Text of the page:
In the past, such weightings were performed to theoretically give each horse an equal chance of winning the cup, but in recent years the rules have been adjusted to that of a "quality handicap" where superior horses are given less severe weight penalties than would be the case under pure handicap rules. It is generally regarded as the most prestigious "two-mile" (the race was originally held over a distance of two miles, which is approximately 3218 metres) handicap in the world. It is one of the most popular spectator events in Melbourne, with over 110,000 people, some dressed in traditional formal raceday wear and others in all manner of exotic and/or amusing costumes attending the race.
"Fashions On The Field" is in fact a major focus of the day, with substantial prizes awarded for the best-dressed female and more recently male racegoers. The requirement for elegant hats almost single-handedly keeps Melbourne's (few) milliners in business. Raceday fashion has, on occasion, drawn almost as much attention as the race itself, with the miniskirt receiving worldwide publicity when model Jean Shrimpton, an invited guest unfamiliar with Melbourne's conservatism at the time, wore one to a lead-up event to Cup Day (it was actually Darby Day where she wore the mini) in 1965.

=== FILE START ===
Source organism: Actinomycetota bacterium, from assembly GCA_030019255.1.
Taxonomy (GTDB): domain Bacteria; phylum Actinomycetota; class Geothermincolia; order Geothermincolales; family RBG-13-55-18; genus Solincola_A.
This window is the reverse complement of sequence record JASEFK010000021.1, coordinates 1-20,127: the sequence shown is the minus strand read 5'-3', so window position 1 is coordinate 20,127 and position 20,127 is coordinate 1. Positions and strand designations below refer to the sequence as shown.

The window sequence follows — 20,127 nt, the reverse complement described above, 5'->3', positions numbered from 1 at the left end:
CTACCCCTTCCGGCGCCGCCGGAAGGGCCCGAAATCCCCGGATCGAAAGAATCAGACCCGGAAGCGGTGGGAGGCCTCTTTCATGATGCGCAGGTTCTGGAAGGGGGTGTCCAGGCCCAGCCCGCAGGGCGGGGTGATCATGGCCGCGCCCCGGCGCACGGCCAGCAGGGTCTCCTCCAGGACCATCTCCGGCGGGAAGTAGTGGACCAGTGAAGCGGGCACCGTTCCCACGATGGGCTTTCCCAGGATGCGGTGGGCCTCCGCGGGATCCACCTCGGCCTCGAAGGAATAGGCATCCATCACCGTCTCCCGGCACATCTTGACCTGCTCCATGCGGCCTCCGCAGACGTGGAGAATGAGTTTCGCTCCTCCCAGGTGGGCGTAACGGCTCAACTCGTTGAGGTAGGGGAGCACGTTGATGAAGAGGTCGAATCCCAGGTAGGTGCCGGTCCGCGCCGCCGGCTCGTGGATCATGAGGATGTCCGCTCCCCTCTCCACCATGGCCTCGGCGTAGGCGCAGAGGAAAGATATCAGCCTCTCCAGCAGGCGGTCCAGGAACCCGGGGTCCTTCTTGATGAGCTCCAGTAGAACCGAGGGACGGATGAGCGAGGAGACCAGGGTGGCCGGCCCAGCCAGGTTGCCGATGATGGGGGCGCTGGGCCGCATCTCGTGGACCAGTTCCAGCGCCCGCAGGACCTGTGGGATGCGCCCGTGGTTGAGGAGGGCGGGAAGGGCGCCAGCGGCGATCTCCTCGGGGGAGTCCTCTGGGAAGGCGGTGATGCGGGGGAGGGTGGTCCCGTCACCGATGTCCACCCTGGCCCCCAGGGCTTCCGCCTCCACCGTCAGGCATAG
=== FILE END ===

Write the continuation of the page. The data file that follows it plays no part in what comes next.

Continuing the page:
Race day in Melbourne is a public holiday, and around the country, a large majority of people gamble on the race, either through direct betting or participating in cup "sweeps". Its description as the "race that stops a nation" is well-deserved.
Racing purists and "serious" betters dislike the Cup, as the unusually long distance and handicap rules make the result highly unpredictable and allows mediocre horses to win. They regard the Cox Plate, a 2000 metre weight-for-age race, as a true indication of the best horses in Australia.
The race has undergone several alterations over the past decade, the most visible being the arrival of many foreign horses to contest the race (notwithstanding the many winners from New Zealand including the famous Phar Lap) in the last decade. Most have failed to cope with the conditions, with only Irish trainer Dermott Weld successful, in 1993 with Vintage Crop and 2002 with Media Puzzle. The attraction for foriegners to compete, however, was the far less visible change to the new "quality handicap" weighting system.
The 2001 Melbourne Cup was won by New Zealand mare Ethereal, trained by Shiela Laxon, the first woman to formally train a Cup winner. She also won the Caulfield Cup, a similar race, and therefore has won 'the cups double'.
Melbourne Cup Winners: